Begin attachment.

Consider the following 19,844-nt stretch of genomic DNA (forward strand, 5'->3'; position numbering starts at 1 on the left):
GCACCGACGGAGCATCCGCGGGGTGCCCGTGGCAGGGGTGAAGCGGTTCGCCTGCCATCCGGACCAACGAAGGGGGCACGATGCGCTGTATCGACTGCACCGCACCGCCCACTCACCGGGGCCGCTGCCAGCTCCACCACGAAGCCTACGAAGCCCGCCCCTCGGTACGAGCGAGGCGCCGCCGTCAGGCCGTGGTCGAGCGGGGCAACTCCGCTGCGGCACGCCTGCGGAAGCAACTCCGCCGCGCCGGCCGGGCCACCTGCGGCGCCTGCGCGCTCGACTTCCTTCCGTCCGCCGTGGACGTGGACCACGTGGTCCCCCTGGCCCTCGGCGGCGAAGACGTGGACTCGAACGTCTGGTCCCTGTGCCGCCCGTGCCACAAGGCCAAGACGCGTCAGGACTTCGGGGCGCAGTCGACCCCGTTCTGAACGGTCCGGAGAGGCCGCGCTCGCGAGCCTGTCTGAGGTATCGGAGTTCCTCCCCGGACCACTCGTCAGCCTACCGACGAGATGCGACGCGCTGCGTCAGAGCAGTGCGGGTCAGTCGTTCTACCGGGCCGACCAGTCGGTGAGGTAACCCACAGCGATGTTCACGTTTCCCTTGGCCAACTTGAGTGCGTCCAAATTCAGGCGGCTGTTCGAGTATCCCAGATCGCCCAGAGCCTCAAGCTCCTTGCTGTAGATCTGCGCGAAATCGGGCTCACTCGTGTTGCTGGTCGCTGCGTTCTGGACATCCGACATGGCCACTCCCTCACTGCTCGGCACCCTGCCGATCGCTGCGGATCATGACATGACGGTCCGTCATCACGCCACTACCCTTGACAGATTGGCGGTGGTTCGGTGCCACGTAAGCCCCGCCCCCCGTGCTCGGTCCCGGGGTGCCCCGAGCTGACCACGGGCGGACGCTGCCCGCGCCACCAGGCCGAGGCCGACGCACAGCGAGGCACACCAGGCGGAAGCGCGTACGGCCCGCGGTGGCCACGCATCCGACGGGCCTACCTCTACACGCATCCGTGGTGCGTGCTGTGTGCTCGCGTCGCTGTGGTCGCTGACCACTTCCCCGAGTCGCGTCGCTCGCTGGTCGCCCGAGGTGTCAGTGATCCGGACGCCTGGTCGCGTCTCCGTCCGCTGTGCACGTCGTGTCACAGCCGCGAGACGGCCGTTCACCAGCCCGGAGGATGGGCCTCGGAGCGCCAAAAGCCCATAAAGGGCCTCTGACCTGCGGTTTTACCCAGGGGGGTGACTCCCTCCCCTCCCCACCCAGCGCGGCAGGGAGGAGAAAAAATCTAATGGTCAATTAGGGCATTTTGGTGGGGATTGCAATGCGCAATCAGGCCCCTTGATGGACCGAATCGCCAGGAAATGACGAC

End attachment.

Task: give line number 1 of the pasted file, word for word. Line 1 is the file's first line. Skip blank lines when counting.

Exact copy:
Consider the following 19,844-nt stretch of genomic DNA (forward strand, 5'->3'; position numbering starts at 1 on the left):